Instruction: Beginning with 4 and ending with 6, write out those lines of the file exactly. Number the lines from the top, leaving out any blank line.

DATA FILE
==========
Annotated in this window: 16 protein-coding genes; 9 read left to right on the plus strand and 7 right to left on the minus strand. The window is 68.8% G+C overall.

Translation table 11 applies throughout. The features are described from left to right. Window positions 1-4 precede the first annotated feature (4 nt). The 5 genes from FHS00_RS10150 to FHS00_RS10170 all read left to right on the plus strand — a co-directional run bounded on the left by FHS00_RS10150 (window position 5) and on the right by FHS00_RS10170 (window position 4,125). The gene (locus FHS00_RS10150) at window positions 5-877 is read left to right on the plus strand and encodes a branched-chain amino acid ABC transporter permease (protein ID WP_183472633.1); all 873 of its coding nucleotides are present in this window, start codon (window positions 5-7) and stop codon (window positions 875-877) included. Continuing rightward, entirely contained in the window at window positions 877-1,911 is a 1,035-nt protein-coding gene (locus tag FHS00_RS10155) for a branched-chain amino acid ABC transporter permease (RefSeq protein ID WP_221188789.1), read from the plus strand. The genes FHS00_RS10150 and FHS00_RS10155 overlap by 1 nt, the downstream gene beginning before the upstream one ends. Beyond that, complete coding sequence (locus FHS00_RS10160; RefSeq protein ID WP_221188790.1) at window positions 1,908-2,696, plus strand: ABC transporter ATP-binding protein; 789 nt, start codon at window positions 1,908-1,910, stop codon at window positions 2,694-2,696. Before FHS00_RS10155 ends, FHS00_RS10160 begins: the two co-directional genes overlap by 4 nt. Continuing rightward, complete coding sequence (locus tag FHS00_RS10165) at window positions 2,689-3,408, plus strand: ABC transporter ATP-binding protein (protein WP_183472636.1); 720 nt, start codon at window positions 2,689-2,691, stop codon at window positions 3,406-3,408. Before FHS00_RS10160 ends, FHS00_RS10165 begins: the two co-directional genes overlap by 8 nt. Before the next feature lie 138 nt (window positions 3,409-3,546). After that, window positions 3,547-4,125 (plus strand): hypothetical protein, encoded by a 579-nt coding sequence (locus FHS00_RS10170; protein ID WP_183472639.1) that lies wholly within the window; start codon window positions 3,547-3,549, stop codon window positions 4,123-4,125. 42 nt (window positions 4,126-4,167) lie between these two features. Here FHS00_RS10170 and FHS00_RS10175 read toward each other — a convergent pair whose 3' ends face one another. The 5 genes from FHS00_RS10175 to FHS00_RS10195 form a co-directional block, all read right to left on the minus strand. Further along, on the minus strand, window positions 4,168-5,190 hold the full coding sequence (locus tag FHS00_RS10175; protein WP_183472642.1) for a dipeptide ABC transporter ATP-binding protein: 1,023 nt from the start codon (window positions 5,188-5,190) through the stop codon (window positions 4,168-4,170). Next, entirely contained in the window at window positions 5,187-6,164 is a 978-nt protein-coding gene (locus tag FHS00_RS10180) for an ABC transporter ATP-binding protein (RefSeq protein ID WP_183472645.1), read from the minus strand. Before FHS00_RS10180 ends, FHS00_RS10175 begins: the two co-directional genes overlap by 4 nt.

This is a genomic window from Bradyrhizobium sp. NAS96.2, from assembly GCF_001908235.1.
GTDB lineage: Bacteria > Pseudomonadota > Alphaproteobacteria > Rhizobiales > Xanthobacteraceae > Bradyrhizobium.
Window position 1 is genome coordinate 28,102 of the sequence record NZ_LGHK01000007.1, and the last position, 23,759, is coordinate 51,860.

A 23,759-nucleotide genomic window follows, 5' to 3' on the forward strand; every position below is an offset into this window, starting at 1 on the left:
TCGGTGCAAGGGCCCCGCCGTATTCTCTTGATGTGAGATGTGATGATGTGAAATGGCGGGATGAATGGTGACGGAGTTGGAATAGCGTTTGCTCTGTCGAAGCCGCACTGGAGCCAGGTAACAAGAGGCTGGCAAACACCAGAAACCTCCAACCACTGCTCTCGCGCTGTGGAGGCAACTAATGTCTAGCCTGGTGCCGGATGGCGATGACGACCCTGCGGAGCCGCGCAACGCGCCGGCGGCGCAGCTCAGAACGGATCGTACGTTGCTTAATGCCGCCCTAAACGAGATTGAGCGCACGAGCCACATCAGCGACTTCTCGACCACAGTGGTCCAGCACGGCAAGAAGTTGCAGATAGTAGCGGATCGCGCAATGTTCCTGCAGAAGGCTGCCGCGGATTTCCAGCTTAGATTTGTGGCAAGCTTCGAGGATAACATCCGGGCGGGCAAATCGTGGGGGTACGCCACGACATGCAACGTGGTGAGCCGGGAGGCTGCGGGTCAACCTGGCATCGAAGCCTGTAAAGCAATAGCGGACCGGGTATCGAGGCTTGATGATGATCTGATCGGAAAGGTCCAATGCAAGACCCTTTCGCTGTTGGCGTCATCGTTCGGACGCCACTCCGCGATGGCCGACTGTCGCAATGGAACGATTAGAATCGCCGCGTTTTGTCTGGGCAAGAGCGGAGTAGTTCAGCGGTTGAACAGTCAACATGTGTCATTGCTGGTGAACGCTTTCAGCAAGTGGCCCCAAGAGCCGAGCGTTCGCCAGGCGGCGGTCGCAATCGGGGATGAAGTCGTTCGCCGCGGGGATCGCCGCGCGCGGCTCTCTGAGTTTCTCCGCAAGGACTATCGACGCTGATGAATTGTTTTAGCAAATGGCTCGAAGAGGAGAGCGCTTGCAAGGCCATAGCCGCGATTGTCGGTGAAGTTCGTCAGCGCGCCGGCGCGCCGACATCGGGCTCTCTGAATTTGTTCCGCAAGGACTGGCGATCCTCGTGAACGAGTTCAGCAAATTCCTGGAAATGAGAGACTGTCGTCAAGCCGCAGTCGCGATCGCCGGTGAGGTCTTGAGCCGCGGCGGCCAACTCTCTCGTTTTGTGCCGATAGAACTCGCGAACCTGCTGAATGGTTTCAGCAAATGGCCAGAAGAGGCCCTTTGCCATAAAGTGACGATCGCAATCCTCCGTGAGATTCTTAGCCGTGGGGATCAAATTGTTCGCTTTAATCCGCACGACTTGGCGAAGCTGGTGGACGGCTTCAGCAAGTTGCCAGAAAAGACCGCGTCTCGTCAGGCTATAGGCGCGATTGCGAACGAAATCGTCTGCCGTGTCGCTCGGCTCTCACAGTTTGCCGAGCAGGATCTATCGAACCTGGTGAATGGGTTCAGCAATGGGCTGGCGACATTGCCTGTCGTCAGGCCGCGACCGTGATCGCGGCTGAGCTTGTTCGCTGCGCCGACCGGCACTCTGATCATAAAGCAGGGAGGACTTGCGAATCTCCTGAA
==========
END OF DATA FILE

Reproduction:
GTDB lineage: Bacteria > Pseudomonadota > Alphaproteobacteria > Rhizobiales > Xanthobacteraceae > Bradyrhizobium.
Window position 1 is genome coordinate 28,102 of the sequence record NZ_LGHK01000007.1, and the last position, 23,759, is coordinate 51,860.

A 23,759-nucleotide genomic window follows, 5' to 3' on the forward strand; every position below is an offset into this window, starting at 1 on the left: